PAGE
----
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Dave & Reece -Travel’s Travel Diary

Tuesday, 29 Aug 2006

Location: Nazca, Peru

MapOnly 6 days to go before we bring the curtain down on our South American leg, where has the time gone ? but not before another trip into the epoch of time with the enigmatic Nazca people.

We overnighted in an11 hour bus ride from Arequipa to Nazca with a hostess serving a hot dinner and having almost fully reclining seats what a difference a few soles can make.
We arrived at 4.30am and headed to our hotel for some more kip before heading to the skies to inspect the handy work of the locals.

Having already read in the bible (Lonely Planet guide) that eating prior is not recommended we climbed into the plane hungry and bemused after the mist cleared around 10.00 am.

The pilot waved gleefully his sky map of the route he was taking and pointed to the various Nazca lines and grinned, another group of gringos to see the inscriptions with their eyes closed he must have thought.

The motor splutted into life and we were off in search of the past, the first turn was fun then he lurched to the right to point at the spider, but my stomach was still with the astronaut.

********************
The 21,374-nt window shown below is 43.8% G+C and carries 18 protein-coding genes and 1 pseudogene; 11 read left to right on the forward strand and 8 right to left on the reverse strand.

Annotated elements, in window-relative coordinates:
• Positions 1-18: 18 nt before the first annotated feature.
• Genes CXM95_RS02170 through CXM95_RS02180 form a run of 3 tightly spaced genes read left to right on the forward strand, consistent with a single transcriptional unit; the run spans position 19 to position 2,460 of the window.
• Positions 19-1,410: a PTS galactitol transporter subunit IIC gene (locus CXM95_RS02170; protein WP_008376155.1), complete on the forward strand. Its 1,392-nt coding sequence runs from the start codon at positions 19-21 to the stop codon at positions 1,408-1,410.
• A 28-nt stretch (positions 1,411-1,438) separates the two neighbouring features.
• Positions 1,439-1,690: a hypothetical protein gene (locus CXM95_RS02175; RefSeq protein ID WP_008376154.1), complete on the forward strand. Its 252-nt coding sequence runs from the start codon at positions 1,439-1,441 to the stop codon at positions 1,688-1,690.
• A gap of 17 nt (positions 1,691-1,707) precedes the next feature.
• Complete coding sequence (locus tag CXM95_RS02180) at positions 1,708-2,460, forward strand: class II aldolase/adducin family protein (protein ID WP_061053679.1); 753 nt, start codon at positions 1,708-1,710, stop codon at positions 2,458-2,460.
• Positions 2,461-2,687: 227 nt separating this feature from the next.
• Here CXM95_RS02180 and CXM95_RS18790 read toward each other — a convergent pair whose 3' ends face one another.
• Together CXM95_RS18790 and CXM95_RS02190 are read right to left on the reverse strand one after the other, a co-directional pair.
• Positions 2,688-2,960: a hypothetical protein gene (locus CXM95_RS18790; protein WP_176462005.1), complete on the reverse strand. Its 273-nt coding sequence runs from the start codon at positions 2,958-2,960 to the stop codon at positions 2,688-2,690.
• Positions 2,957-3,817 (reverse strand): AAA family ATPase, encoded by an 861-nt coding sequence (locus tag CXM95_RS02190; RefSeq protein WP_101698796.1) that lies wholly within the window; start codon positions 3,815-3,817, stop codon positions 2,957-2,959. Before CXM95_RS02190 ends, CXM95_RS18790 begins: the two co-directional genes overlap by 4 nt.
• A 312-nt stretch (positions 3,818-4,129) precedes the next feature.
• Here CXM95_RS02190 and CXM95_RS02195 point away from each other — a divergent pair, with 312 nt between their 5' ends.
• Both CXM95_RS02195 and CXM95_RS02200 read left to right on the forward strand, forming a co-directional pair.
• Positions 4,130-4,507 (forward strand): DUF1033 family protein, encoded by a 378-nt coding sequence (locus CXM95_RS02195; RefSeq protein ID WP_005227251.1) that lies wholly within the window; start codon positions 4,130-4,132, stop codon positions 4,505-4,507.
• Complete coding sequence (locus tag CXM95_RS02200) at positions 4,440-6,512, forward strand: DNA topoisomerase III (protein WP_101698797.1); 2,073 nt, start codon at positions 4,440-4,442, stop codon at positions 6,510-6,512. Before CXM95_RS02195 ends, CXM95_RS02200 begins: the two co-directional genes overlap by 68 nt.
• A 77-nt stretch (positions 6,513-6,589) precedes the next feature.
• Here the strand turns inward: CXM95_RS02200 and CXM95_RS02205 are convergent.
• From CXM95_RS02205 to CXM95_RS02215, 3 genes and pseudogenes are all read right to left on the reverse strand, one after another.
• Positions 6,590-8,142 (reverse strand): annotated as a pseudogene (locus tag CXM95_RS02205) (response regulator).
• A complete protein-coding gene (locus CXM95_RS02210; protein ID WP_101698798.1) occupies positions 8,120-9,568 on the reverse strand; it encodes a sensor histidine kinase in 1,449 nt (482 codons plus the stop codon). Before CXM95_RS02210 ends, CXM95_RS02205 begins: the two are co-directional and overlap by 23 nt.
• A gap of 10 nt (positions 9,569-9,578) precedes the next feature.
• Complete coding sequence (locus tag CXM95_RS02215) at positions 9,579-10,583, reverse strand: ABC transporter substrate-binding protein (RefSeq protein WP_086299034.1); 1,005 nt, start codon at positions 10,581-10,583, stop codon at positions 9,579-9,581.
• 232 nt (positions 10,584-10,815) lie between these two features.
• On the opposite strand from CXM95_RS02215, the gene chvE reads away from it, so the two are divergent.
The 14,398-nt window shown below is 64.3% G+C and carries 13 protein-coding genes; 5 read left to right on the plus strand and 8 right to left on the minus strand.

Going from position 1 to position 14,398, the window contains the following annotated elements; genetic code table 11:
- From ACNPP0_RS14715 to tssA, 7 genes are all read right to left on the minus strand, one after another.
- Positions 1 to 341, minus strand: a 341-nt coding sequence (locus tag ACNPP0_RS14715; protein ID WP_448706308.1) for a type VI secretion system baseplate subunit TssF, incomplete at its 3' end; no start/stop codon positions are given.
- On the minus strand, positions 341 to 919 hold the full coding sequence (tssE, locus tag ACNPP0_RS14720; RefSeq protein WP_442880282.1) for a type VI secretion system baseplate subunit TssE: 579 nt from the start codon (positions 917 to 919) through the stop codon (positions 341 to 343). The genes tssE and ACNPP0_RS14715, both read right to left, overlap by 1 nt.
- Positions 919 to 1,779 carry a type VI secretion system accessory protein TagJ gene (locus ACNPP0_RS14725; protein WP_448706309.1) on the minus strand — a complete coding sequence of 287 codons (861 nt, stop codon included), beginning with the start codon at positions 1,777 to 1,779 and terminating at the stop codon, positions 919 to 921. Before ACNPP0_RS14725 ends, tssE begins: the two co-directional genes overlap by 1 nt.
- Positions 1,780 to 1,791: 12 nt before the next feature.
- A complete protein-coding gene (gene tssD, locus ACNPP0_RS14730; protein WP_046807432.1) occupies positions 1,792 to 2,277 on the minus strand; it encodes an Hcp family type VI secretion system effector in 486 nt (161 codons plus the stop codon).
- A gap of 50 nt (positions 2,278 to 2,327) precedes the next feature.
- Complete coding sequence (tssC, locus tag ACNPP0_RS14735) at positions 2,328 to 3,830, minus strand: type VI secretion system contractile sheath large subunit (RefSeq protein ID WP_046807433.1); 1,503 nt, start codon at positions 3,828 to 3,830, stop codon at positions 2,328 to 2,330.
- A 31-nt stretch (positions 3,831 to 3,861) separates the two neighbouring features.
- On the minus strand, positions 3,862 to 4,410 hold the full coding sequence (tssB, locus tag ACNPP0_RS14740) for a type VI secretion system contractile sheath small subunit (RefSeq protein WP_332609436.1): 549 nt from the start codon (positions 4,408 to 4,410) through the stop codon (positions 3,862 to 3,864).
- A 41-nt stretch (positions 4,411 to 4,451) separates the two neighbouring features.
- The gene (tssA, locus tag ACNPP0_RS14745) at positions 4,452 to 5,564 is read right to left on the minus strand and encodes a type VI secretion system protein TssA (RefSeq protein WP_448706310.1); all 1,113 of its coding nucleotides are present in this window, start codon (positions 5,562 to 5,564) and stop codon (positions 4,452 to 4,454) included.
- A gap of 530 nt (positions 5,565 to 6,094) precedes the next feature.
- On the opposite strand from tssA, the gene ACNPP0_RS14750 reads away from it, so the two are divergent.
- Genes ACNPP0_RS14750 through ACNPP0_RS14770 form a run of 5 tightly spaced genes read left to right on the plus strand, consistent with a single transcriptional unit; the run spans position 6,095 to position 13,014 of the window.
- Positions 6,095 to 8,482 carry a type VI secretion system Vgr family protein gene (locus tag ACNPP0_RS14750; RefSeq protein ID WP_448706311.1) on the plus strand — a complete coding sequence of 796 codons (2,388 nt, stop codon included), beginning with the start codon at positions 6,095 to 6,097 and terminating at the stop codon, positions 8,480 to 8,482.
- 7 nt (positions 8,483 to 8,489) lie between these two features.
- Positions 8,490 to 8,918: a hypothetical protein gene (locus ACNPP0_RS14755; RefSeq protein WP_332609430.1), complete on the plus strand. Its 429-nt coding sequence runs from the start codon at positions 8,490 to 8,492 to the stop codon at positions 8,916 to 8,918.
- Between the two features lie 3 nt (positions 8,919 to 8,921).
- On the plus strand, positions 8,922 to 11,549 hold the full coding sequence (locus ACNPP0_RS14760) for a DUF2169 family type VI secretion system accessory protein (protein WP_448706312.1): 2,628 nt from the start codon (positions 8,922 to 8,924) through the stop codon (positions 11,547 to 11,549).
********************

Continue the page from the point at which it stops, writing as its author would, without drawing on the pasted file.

We whizzed left, right up a bit then down, oh yes another familiar shape swirled past the cockpit window.

Trying to take a photo was like trying to snap a shot of a fly with a bad sense of direction, but the one I got (postcard) made it all worthwhile.
Actually even with the plastic bag covering my face I did manage to have a short period of awe when looking at the ground the whole area is covered with inscriptions and not only just the ones we are all used to seeing.

These are reported have been done 400 years BC the scale is quite impressive there are just miles of lines and shapes. How this could be done, on the ground then, certainly makes for some thought.

The problem was my only thought was self-preservation as I dropped the camera trying to stabilise myself in this washing machine, the ordeal was finally over as we headed back to the black straight line that really did impress me.

We landed and gleefully kissed mother earth, jumped into the taxi and headed to the next part of the tour - The Aquaducts, these are a total of 36 seperate underground channels dug by these guys that run under ground for miles and are accessed through circular portals on the ground,

They are 2000 years old and still operating now thats not a bad job, the portals are still used and supply each enough water for 100 acres.
After that we visited the Inca site that was a trading post for the various areas, but upon leaving we noticed a sign saying Momas aqui (mummies here), we wondered into a ramshackel yard and ushered into a garden shed to inspect her findings. The exibits really should be in a museum, instead of gathering dust in some ones shed.
We counted a total of 52 skull´s alone, not including the mummies, bones or babies. It was quite a chilling experiance. One of the mummies (a baby) looked as if it was gasping for air and probably was a ritual sacrafice. The ladies in waiting had hair of upto 2 metres in length, and still in perfect condition with plats and one with dread locks, still in perfect shape.
We paid our 1 sole entry fee for an experience we will never forget...